Since fall 2021, No String Attached Noodle Bar (or NSA Noodle Bar, for short), has been serving up globally inspired fusion noodle dishes — from ramen to carbonara and beyond — at 135 N 5th Street with Executive Chef Brooke Apfelbaum at the helm.

The restaurant was established by experienced restaurateurs (who double as architectural designers) Chiwa Yeung and Spencer Cartledge and designed in part by Apfelbaum after her idea to sell pasta kits for La Margarita Pizzeria, which Yeung and Cartledge bought in spring 2020. Since then, the team expanded their noodle concept to an actual brick and mortar location featuring a myriad of both Italian and Japanese fare.

Greenpointers got in touch with Chef Brooke to discuss her mentorship of kitchen staff, the importance of simplicity, her favorite neighborhood taco spot, and more.

Greenpointers: What brought you to No Strings Attached?

Chef Brooke Apfelbaum: During the pandemic, I was applying everywhere and I applied to this place called La Margarita Pizzeria and that’s how I found out about Chiwa and Spencer, my owners. I ran that place for a year and a half during the pandemic and the landlord raised the rent, so we had to come up with an idea, so with my background of being an actual chef and not just being a pizza chef, I was just like, “Why don’t we open up a restaurant?” And so we came up with this noodle concept because I started doing at-home noodle kits at the pizzeria, and that was a big hit. So then we expanded that idea into finding an actual place where we can actually do noodles.


With my background, I came from the Culinary Institute of America. I’m also from Florida, so I wanted to bring some of my Floridian flair to the menu that we created, that’s why it’s more like a seafood-driven menu than anything. [Yeung and Cartledge are] architects, so we all have different concepts of how we wanted to do this — they structured the place how they wanted it and then I made the menu the way I wanted it. So that’s how we collaborated.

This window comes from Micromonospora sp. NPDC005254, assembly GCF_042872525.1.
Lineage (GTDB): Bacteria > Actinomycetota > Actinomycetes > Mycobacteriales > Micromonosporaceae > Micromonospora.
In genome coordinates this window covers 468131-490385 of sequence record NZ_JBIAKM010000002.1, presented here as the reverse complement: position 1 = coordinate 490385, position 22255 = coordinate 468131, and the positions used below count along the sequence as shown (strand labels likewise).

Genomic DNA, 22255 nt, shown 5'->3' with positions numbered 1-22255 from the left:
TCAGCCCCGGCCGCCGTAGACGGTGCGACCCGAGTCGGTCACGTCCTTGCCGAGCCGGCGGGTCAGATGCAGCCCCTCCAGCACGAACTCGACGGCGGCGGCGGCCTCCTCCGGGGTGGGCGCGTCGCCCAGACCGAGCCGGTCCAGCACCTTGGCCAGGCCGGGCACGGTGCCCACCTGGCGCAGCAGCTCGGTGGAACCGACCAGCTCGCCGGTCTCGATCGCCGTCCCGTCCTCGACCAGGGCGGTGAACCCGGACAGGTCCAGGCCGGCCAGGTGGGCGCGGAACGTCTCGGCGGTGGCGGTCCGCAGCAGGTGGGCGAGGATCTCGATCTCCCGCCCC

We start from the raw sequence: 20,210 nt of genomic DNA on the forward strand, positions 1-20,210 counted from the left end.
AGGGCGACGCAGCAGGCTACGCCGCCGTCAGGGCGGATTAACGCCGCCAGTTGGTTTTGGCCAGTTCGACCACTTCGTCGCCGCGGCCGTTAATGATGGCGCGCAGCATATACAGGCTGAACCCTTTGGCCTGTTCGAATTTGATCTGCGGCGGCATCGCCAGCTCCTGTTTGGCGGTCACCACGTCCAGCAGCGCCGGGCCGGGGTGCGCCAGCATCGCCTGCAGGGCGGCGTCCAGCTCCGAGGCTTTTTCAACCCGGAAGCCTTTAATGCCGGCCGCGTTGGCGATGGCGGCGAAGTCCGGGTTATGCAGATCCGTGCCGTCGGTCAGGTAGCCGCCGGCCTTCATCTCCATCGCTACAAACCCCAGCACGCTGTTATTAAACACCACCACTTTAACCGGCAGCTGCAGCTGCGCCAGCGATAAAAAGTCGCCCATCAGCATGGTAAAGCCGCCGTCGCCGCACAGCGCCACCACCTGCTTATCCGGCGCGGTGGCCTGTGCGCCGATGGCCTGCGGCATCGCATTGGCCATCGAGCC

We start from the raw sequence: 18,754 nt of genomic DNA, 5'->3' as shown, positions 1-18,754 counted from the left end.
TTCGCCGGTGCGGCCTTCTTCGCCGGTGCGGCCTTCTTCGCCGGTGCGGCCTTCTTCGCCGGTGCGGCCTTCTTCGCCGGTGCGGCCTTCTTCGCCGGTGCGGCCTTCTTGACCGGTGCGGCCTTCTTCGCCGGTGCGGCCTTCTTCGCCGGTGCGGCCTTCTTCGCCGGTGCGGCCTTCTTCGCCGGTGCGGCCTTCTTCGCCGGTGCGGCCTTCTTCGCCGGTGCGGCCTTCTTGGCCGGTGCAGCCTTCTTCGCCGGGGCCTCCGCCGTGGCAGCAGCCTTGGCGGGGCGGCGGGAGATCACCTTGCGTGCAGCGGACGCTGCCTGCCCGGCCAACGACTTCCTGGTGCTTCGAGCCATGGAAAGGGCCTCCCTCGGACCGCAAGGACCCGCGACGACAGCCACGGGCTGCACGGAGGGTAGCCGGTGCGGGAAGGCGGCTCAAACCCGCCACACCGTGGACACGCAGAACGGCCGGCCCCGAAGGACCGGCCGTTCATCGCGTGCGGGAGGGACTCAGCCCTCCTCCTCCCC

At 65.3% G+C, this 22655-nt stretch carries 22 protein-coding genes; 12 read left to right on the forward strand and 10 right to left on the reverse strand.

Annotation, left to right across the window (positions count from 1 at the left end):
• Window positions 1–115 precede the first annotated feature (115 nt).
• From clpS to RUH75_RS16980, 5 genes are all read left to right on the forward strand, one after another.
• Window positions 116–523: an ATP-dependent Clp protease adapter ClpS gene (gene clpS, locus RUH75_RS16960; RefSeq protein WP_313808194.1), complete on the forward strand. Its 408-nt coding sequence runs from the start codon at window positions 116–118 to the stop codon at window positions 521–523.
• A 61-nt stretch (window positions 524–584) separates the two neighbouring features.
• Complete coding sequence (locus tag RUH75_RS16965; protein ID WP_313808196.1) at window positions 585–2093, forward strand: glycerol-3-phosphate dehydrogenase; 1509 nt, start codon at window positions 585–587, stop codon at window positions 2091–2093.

I found my team slowly; I started this place originally by myself and then I had another person come along with me. I kind of hire people who don’t have much experience so I can teach them how to cook or even serve or bartend. Most of my staff is actually from the military so I teach them how to work in the hospitality industry.

Greenpointers: How is NSA different from anywhere else you’ve been prior?

Chef Apfelbaum: I try to maneuver my management style differently because I grew up where chefs would yell at you, and it would be, like, really hostile coming to work. But for me, we’re a family here and working well together will make a great restaurant. We work well together, we feed off each other well. Like it should have a great impact on how customers feel about even coming into the restaurant, how homey it feels, how it’s not hostile; like it’s a good spot in the area for people to just come and chill or have a date night or even bring their kids. And the menu, I designed it so all types of people can eat it off of it — gluten free, dairy free, vegetarian, pescatarian.

Greenpointers: What is your philosophy in the kitchen?

Chef Apfelbaum: Again, I don’t yell unless it’s a really bad situation, but I like to teach my staff everything on hand and if they don’t know anything, they can ask me questions. They should never be scared to even bring up their own creativity. Because when I hire someone, I do tell them when we change the menu, I like everyone’s opinion before I even implement it. I know it’s usually just [the] executive chef, but I like to have everyone’s opinion ’cause we are cooking the food, so I like to have my staff like to cook what they cook.

I don’t want anything too complicated, because when we do have a bunch of people coming in, I love simplicity. The ingredients should speak for themselves.

Greenpointers: What would you recommend for someone dining with NSA for the first time?

Chef Apfelbaum: Either the truffle tonkotsu [ramen] or the angel hair uni, which is really nice. For the tonkotsu we do our house-braised pork chashu, and we infuse the broth with truffles. And the uni dish is really popular; we get our uni from California right now, usually Maine in the fall. We infuse that with angel hair and we top it with nori panko. So it’s an infusion of both Italian and Japanese flair.

Greenpointers: Is there anything coming up at the restaurant that you’re particularly excited about?

Chef Apfelbaum: Right now, we’re still planning on the fall menu. I’m really excited for fall dishes because it’s more comforting and hearty, like short ribs, maybe even oxtail. I feel like it’s gonna be really cold this year, so that’s up and coming.

Greenpointers: What are some of your favorite North Brooklyn spots?

Chef Apfelbaum: The Charleston, Vera Cruz, late-night bars. The Four Horsemen is really good. My favorite Mexican spot is definitely Taqueria Diana, I always go with friends at night. I love the vibe [in Williamsburg].

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